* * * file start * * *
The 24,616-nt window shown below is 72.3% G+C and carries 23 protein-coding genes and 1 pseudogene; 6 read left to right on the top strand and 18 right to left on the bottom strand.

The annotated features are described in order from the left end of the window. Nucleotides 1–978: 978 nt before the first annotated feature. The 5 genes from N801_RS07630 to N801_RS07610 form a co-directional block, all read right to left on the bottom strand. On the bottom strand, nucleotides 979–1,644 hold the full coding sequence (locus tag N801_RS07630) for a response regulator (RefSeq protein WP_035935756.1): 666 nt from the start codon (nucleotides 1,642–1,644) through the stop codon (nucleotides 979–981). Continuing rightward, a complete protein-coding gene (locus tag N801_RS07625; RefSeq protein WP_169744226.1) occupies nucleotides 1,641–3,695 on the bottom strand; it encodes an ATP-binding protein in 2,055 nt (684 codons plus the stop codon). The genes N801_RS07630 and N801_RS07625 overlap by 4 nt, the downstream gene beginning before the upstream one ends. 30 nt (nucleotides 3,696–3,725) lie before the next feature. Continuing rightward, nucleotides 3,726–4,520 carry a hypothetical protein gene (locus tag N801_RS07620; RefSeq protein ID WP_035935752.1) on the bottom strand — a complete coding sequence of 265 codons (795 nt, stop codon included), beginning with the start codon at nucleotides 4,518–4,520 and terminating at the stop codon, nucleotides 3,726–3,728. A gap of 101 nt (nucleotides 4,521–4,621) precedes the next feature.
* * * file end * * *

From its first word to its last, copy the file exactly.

The 24,616-nt window shown below is 72.3% G+C and carries 23 protein-coding genes and 1 pseudogene; 6 read left to right on the top strand and 18 right to left on the bottom strand.

The annotated features are described in order from the left end of the window. Nucleotides 1–978: 978 nt before the first annotated feature. The 5 genes from N801_RS07630 to N801_RS07610 form a co-directional block, all read right to left on the bottom strand. On the bottom strand, nucleotides 979–1,644 hold the full coding sequence (locus tag N801_RS07630) for a response regulator (RefSeq protein WP_035935756.1): 666 nt from the start codon (nucleotides 1,642–1,644) through the stop codon (nucleotides 979–981). Continuing rightward, a complete protein-coding gene (locus tag N801_RS07625; RefSeq protein WP_169744226.1) occupies nucleotides 1,641–3,695 on the bottom strand; it encodes an ATP-binding protein in 2,055 nt (684 codons plus the stop codon). The genes N801_RS07630 and N801_RS07625 overlap by 4 nt, the downstream gene beginning before the upstream one ends. 30 nt (nucleotides 3,696–3,725) lie before the next feature. Continuing rightward, nucleotides 3,726–4,520 carry a hypothetical protein gene (locus tag N801_RS07620; RefSeq protein ID WP_035935752.1) on the bottom strand — a complete coding sequence of 265 codons (795 nt, stop codon included), beginning with the start codon at nucleotides 4,518–4,520 and terminating at the stop codon, nucleotides 3,726–3,728. A gap of 101 nt (nucleotides 4,521–4,621) precedes the next feature.